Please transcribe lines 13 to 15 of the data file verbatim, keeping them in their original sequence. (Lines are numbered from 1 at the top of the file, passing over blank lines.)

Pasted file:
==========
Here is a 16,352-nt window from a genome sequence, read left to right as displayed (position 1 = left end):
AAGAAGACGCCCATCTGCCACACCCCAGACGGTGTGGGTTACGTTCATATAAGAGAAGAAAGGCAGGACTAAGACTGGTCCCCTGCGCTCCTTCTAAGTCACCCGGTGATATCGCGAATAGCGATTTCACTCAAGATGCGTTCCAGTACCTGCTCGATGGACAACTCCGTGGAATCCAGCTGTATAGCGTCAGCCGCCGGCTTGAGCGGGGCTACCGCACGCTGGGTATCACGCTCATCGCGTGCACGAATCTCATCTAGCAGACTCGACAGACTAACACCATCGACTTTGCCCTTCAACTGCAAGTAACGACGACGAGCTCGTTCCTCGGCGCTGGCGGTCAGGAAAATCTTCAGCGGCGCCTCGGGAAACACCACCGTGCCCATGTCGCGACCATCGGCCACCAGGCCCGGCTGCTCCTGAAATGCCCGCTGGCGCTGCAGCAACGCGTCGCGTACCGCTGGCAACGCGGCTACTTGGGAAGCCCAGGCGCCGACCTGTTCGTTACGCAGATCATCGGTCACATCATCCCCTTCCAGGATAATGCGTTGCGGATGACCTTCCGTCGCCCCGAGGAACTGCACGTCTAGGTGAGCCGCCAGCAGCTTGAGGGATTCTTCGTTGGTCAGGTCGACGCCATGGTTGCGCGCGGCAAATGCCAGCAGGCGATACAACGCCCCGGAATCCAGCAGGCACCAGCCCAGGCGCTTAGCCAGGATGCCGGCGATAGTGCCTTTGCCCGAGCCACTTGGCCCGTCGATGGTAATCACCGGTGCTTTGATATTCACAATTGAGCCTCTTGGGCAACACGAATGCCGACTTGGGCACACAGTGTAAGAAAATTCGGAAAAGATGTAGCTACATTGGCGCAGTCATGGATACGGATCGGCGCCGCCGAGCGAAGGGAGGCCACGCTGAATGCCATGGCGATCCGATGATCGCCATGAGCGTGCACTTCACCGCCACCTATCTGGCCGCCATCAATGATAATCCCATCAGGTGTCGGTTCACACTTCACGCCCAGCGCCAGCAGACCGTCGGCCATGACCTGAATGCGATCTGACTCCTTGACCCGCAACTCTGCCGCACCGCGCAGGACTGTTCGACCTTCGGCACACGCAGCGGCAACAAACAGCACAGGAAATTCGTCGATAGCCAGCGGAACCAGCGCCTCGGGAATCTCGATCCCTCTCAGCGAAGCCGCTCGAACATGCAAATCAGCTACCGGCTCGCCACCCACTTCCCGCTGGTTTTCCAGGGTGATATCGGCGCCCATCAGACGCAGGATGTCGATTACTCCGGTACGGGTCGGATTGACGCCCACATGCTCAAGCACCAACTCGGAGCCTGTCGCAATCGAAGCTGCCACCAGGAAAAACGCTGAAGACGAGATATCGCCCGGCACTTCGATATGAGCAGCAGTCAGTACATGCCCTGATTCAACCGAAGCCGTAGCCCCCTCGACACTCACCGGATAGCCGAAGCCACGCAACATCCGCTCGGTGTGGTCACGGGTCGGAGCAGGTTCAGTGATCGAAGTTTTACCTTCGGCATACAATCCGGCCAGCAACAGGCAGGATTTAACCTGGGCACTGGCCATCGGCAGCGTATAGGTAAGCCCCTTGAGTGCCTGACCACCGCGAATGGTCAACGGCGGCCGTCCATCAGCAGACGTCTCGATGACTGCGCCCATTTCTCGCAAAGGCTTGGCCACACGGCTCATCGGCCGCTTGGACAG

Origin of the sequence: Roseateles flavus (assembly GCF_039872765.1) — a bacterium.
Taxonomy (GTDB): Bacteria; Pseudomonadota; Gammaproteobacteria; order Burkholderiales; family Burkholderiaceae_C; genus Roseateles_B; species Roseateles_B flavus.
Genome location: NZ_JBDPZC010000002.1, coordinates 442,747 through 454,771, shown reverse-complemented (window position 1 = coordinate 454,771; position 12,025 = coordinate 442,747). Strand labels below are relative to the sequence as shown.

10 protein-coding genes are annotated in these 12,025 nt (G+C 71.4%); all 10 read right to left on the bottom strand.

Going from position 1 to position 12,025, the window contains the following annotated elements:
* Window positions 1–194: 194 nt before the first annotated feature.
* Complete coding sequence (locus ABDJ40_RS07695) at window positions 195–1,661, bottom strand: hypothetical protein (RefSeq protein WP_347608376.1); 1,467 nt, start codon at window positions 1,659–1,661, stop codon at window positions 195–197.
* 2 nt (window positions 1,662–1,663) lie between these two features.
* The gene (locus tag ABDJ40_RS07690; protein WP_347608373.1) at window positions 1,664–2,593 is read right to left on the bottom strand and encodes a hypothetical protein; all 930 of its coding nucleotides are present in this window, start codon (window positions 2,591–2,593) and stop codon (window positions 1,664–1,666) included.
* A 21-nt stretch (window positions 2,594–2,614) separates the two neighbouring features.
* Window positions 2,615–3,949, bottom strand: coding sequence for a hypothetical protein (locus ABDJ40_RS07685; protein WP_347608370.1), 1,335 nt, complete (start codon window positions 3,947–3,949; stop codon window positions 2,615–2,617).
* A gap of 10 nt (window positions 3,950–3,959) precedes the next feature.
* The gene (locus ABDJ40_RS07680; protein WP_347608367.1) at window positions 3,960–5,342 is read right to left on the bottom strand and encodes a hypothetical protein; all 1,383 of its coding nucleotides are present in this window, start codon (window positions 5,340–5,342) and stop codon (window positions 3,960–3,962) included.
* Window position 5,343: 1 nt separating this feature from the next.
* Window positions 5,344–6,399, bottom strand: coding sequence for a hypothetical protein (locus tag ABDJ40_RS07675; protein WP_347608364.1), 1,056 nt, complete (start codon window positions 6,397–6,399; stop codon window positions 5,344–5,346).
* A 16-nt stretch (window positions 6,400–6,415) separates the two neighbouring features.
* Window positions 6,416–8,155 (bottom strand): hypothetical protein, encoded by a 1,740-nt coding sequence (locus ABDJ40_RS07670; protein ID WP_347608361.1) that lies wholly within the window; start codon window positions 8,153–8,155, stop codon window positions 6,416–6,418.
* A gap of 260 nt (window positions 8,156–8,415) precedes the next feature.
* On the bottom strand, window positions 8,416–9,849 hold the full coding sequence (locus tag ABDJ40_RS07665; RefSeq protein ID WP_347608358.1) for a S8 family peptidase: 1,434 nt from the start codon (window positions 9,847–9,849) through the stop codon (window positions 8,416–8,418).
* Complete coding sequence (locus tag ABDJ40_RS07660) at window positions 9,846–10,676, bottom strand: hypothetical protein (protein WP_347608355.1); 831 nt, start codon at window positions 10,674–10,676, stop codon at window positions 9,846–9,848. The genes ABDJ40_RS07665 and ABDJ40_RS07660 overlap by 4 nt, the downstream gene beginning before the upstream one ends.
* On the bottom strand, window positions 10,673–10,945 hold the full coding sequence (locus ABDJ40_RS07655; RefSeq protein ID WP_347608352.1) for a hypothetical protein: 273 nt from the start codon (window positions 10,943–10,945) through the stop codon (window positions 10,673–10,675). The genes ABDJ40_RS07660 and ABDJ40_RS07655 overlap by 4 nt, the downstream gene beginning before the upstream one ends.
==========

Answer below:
* Window positions 2,615–3,949, bottom strand: coding sequence for a hypothetical protein (locus ABDJ40_RS07685; protein WP_347608370.1), 1,335 nt, complete (start codon window positions 3,947–3,949; stop codon window positions 2,615–2,617).
* A gap of 10 nt (window positions 3,950–3,959) precedes the next feature.
* The gene (locus ABDJ40_RS07680; protein WP_347608367.1) at window positions 3,960–5,342 is read right to left on the bottom strand and encodes a hypothetical protein; all 1,383 of its coding nucleotides are present in this window, start codon (window positions 5,340–5,342) and stop codon (window positions 3,960–3,962) included.